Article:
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Lausanne, 29.05. 2006 13:18

ENS 2006: Meeting of European neurologists brings together 2,000 experts in Lausanne
Researchers present immunotherapy against Alzheimer's

Lausanne, 29 May 2006 - It is claimed that the innovative therapy used to fight against Alzheimer's disease which clears the brain from specific amyloid deposits by immunization has proved feasible. Now further immunisation studies are ongoing, in the hope to show how the results from research can be used in clinical treatment, as Prof. J.-M. Orgogozo, from Bordeaux University Hospital (France), reports today at the annual conference of the European Neurological Society.

The 16th meeting of the European Neurological Society (ENS) is taking place in Lausanne (Switzerland). The most significant trends and highlights of neurological research and therapy will be presented at this highly important European meeting on neurology.

It is understandable that Alzheimer's disease is the particular focus of international researchers' interests: it is the most common form of dementia in old age. More than 12 million people suffer from Alzheimer's worldwide; experts anticipate that this figure will increase to 22 million by 2025.

The form of therapy presented by Prof. Orgogozo in Lausanne targets a special mechanism that has been observed in the brain of Alzheimer patients: they have particularly high quantities of beta amyloid protein deposits which are believed to damage and destroy the brain. The immunotherapy aims to prevent the accumulation and even to ensure the degradation of beta amyloid in the brain.

A series of experimental studies and one clinical trial have demonstrated the effectiveness of this strategy on the brain deposits, according to Prof. Orgogozo. "The available data show that amyloid deposition in the brain can be delayed, degraded and even totally removed by immunisation and that a delay in cognitive breakdown is observed in patients developing antibodies."

However, this is not without problems: in 2002, that clinical study had to be aborted because 18 of the 300 patients immunised with beta amyloid across the world suffered from meningeal and cerebral inflammation. Yet many experts are convinced that the principle remains extremely promising data analysis of the aborted study showed that even two years after immunisation, a proportion of the immunised patients were still clearly producing more antibodies against the protein deposits in the brain. The fact that the extent of antibody production correlated with the protection of mental capacities was shown by the better results from these patients in certain standard neuropsychological tests. Since both some antibody producers and some patients without antibodies suffered from meningoencephalitis, experts concluded that this concerning complication was probably not caused by the antibodies directly.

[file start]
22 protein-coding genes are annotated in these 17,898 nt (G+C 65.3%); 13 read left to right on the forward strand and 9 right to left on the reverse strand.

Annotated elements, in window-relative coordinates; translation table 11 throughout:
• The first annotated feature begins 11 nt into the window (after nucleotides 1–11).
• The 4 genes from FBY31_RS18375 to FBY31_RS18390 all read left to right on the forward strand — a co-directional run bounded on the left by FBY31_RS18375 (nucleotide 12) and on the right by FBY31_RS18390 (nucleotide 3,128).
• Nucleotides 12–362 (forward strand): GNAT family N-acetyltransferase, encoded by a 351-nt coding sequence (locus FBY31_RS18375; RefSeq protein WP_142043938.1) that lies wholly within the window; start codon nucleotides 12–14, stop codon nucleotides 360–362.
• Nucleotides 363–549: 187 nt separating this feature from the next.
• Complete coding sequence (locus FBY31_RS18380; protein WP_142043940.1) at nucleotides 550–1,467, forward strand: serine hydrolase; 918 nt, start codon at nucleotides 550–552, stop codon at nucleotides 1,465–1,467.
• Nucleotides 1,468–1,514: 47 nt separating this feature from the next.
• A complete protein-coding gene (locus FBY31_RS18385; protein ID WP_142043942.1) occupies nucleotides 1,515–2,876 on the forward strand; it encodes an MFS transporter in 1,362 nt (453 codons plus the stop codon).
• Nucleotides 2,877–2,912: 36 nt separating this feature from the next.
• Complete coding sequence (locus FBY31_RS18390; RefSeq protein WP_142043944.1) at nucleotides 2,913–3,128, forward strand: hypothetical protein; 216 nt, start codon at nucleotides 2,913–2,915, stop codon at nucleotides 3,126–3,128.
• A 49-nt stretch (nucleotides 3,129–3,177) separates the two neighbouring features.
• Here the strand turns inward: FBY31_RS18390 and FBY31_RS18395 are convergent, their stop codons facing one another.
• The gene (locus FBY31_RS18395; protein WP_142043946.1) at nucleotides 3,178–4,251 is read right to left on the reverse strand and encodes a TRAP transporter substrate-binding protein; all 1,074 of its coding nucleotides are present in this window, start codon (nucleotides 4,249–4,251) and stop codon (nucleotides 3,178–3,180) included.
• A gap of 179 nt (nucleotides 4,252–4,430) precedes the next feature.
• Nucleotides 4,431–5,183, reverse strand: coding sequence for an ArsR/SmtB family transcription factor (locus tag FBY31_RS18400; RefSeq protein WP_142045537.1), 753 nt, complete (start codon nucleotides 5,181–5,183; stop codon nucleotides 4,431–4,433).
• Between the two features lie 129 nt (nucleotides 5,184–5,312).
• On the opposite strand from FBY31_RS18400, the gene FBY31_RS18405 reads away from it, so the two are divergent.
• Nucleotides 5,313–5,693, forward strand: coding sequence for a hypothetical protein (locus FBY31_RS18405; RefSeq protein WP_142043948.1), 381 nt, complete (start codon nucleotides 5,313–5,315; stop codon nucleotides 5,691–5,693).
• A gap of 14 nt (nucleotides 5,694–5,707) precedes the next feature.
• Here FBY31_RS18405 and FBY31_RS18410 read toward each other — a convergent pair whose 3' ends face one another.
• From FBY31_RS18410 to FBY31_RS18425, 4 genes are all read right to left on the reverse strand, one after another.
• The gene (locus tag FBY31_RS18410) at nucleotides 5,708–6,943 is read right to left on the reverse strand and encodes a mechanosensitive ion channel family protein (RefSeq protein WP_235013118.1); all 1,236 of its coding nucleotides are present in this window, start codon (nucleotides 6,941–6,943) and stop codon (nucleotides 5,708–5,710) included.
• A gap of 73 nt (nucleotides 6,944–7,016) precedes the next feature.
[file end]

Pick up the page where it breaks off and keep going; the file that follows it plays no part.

The improvement in safety and compatibility of the therapy and the attainment of a long term therapeutic effect are now the focus of research activities. Other vaccine versions will now be introduced, with the aim of producing as much of antibody response as possible without provoking the previous side effects. A credible alternative is to administer to the patients specific anti-amyloid antibodies, then bypassing the need of antibody response by the patients (which occurs only in about ¼ of the cases). This approach may also reduce the risk of cerebral complications "How these findings will be used in clinical practice will soon be shown by new research results. At present, at least four large studies are underway."

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